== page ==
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Moscow key workers register for jabs of Russian-made COVID-19 vaccine - Metro US

Moscow key workers register for jabs of Russian-made COVID-19 vaccine

FILE PHOTO: Paramedics transport a patient to a amid the coronavirus disease outbreak in Omsk

MOSCOW (Reuters) – Muscovites from high-risk groups such as healthcare workers began registering for jabs of a Russian-made COVID-19 vaccine on Friday, two days after President Vladimir Putin called for large-scale vaccinations.

Sputnik V, one of two Russian-made vaccines to have received regulatory approval in Russia despite clinical trials being incomplete, requires two injections. Interim trials showed it is 92% effective at protecting people from COVID-19.

Mass testing for the second Russian vaccine, EpiVacCorona, began on Monday.

The online registration service allows Moscow residents in specified high-risk jobs and aged between 18 and 60 to book free vaccination appointments at 70 points around the city, starting from Saturday, the mayor’s website said.

“Over the first five hours, 5,000 people signed up for the jab – teachers, doctors, social workers, those who are today risking their health and lives the most,” Mayor Sergei Sobyanin wrote on his personal website.

“For other Moscow residents, free vaccination will become available later,” the website said.

Moscow has a total population of nearly 13 million.

Kirill Dmitriev, head of the country’s sovereign wealth fund which is backing the development and marketing of Sputnik V, told the BBC on Friday that Russia expected to vaccinate around two million people in December.

CONCERNS

Scientists have raised concerns about the speed at which Moscow has worked, giving the regulatory go-ahead for its vaccines and launching mass vaccinations before full trials to test its safety and efficacy had been completed.

Russia has agreed production and supply deals with a number of foreign countries, but the European Union raised concerns when Hungary said it planned to import and possibly use Sputnik V as the vaccine had not been reviewed by the European Medicines Agency.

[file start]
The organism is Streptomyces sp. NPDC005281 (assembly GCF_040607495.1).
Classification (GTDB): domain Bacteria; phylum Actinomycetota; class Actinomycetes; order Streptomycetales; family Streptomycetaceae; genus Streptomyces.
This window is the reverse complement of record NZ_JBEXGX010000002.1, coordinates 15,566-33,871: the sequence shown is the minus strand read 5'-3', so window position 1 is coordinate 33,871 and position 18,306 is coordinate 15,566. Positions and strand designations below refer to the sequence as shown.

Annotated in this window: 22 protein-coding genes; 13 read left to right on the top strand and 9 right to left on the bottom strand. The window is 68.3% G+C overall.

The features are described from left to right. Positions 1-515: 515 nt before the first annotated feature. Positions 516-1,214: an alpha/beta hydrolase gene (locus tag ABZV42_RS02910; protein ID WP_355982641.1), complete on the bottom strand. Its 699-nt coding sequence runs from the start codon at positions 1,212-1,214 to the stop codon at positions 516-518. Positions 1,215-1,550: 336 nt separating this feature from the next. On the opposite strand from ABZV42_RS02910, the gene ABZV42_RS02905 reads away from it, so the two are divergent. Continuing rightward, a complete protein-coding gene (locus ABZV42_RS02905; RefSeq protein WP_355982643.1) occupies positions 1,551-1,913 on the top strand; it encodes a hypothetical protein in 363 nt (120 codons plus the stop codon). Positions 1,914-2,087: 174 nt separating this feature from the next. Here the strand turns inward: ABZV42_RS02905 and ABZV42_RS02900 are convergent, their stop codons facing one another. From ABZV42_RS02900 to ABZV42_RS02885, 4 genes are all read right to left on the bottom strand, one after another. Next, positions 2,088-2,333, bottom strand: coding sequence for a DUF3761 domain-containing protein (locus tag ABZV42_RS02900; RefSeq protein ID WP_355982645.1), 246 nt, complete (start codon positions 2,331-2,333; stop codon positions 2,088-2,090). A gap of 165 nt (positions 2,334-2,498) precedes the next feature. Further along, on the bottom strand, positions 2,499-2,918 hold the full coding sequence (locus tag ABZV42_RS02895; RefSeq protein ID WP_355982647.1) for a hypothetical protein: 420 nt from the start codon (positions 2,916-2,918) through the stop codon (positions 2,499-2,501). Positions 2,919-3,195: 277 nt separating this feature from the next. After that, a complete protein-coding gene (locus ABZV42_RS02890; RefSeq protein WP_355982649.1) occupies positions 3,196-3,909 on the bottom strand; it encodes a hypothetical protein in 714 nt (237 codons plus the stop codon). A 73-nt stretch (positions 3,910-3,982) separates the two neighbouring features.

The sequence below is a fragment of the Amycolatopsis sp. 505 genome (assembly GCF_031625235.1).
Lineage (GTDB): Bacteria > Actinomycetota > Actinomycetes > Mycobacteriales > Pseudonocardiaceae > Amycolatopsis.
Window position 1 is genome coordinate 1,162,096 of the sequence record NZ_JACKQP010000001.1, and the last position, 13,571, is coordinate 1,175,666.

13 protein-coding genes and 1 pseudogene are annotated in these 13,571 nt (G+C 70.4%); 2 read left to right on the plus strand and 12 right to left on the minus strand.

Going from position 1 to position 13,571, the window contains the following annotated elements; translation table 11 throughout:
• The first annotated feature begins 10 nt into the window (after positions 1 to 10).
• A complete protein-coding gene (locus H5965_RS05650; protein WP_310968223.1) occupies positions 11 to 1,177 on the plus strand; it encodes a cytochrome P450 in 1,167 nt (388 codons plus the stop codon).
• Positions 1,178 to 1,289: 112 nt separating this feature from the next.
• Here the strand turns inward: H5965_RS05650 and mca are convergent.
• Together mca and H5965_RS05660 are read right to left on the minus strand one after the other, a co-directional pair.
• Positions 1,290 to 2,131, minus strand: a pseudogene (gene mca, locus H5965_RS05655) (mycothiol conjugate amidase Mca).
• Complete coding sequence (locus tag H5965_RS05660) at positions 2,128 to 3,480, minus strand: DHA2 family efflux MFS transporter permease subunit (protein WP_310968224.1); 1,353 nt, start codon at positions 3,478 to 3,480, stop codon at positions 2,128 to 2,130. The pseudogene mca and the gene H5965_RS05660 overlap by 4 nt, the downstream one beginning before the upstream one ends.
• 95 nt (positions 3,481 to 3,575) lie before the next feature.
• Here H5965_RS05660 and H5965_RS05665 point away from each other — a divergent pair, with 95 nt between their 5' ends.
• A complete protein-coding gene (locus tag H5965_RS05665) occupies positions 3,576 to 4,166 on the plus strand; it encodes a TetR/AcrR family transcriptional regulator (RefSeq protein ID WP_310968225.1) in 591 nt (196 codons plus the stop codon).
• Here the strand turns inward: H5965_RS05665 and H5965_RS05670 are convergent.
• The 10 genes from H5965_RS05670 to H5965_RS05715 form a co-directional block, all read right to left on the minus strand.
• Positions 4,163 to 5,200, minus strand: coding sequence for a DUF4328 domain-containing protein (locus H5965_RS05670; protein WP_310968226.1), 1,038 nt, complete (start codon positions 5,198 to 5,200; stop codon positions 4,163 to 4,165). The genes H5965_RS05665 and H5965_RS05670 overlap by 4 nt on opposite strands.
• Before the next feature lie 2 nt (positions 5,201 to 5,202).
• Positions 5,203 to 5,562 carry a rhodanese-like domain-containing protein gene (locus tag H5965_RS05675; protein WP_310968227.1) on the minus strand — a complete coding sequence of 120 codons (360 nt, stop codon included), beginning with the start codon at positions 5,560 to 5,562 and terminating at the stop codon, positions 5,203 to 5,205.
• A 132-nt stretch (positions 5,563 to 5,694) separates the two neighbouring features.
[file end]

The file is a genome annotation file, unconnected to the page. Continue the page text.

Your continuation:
Britain is preparing in the coming days to launch its own mass innoculation programme after becoming the first country worldwide to approve Pfizer Inc’s COVID-19 vaccine.

Russia is currently developing 10 vaccines, TASS news agency cited Anna Popova, head of consumer health watchdog Rospotrebnadzor, as saying on Thursday.

The decision to take part in Russia’s vaccine trials is voluntary, authorities say, but some public sector workers have told Reuters of pressure to take part.

The views of Muscovites on the new vaccination campaign were mixed.

“I like it because this is a chance to turn the tide, to reduce the infection rate,” said one resident, Igor Krivobokov.

Others were more sceptical.

“This process will take a long time. Only a small amount of the vaccine has been produced,” said Sergei Grishin, adding that he did not plan to get the jab himself.

Russia has so far recorded 2,402,949 COVID-19 infections, taking fourth place globally behind only the United States, India and Brazil. It has confirmed 42,176 deaths.

Russia reported 27,403 new coronavirus cases on Friday, but has resisted imposing lockdowns during the second wave of the virus, preferring targeted regional curbs, to cushion the impact on its struggling economy.

(Reporting by Maria Vasilyeva; additional reporting by Alexander Reshetnikov, Anton Kolodyazhnyy and Gleb Stolyarov; Writing by Alexander Marrow; Editing by Katya Golubkova, Timothy Heritage and Gareth Jones)

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